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Utilising motion capture technology to identify trusted testimony in military encounters

Research output: Contribution to conference - Without ISBN/ISSN Posterpeer-review

Publication date2/11/2016
<mark>Original language</mark>English
EventBPS Military Psychology Conference: Defence and security - Ark conference centre, Basingstoke, United Kingdom
Duration: 2/11/20162/11/2016


ConferenceBPS Military Psychology Conference
Country/TerritoryUnited Kingdom


Objectives:We use motion capture technology to examine whether or not soldiers unconsciously act differently toward untrustworthy interlocutors.Design:Participants interviewed six ‘citizens’ (confederates) about an illegal activity on a military base. We varied citizen trustworthiness by cooperativeness (either cooperative or non-cooperative) and knowledge (either genuine, absent, or false).
Methods:Forty University students wore an Xsens motion capture suit while interviewing the citizens, after which they made explicit trust judgments. Movement data were submitted to a linear mixed effects model with cooperation and knowledge as repeated measures, and interview order as a random effect.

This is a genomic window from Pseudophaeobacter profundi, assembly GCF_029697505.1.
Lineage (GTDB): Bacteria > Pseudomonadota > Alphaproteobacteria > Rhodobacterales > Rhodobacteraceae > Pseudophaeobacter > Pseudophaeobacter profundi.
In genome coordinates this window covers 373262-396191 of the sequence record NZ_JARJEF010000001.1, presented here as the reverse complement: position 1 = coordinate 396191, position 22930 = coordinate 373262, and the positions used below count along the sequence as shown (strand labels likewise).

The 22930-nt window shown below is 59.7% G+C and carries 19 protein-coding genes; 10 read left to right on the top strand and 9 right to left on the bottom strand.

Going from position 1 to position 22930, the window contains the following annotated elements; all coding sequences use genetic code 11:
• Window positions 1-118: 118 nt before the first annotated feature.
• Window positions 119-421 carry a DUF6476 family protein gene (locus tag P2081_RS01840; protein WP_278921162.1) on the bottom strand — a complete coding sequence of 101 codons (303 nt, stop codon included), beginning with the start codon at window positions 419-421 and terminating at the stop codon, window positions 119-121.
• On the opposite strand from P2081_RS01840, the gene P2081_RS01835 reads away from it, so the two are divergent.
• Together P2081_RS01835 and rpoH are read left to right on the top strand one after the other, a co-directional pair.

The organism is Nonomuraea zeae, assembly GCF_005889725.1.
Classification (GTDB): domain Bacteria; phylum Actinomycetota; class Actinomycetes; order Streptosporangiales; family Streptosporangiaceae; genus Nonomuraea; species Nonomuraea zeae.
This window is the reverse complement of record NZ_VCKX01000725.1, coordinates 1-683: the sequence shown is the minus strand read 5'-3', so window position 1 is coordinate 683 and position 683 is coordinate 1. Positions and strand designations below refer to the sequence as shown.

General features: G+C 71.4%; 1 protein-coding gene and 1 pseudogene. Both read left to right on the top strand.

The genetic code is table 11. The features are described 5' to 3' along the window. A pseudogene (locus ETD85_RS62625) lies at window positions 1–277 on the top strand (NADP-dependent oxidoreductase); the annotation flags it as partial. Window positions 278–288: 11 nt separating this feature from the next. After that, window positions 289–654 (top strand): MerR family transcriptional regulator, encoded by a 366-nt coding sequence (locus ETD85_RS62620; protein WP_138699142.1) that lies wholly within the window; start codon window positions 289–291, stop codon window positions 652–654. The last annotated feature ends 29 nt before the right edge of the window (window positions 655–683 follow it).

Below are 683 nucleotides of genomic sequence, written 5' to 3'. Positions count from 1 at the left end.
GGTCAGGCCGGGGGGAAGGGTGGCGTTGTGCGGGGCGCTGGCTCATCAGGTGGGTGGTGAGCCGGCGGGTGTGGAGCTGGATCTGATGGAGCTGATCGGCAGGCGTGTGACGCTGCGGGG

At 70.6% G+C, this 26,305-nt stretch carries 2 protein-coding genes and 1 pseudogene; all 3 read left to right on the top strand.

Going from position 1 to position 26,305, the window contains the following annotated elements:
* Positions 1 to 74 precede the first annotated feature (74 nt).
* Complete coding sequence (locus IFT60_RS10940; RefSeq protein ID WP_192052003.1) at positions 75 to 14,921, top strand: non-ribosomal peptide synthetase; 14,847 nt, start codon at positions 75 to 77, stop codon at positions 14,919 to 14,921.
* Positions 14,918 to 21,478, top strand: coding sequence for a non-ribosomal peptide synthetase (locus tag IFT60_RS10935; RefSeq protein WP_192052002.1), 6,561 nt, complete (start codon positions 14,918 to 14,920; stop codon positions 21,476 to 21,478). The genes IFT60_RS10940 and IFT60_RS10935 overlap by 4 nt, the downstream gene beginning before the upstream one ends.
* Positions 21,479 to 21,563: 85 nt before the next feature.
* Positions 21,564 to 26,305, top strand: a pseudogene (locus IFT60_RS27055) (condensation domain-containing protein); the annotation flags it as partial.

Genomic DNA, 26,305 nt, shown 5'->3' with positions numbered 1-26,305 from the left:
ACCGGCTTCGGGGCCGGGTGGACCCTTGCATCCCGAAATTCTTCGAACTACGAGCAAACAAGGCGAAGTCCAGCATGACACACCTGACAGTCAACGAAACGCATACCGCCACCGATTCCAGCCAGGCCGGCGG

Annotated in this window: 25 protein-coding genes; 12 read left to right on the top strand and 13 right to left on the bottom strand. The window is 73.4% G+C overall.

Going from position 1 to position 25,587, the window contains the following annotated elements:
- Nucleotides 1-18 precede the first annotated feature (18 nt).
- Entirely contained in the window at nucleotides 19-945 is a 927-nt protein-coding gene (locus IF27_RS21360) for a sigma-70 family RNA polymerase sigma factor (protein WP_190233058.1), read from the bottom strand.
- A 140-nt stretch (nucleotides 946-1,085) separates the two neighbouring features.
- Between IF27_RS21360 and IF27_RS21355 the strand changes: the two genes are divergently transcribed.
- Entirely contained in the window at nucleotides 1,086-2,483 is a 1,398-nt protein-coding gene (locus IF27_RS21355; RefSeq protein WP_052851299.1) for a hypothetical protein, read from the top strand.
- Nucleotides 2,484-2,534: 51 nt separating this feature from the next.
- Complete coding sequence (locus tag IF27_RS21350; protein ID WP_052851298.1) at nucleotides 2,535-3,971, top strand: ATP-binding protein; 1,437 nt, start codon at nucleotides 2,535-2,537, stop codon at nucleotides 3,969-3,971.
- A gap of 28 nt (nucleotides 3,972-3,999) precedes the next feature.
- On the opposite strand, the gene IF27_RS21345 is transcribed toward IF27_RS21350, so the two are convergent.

Results:Greater overall body movement differentiated non-cooperative citizens from their counterparts, F(1, 1363.5) = 33.86, p < .001, and citizens with no knowledge from those with knowledge, F(1, 1363.1) = 3.01, p < .05. Participants’ explicit judgements only identified those who were uncooperative.
Conclusions:Interviewers could not judge whether an uncooperative citizen had valuable information, yet they reacted differently to those with valuable knowledge. Thus, using small-scale motion tracking sensors enables interviewers to identify uncooperative citizens concealing valuable information from other innocent, though not necessarily cooperative, citizens. Furthermore, monitoring nonverbal behaviour may be more effective at identifying threat than explicit judgments that rely on conscious awareness.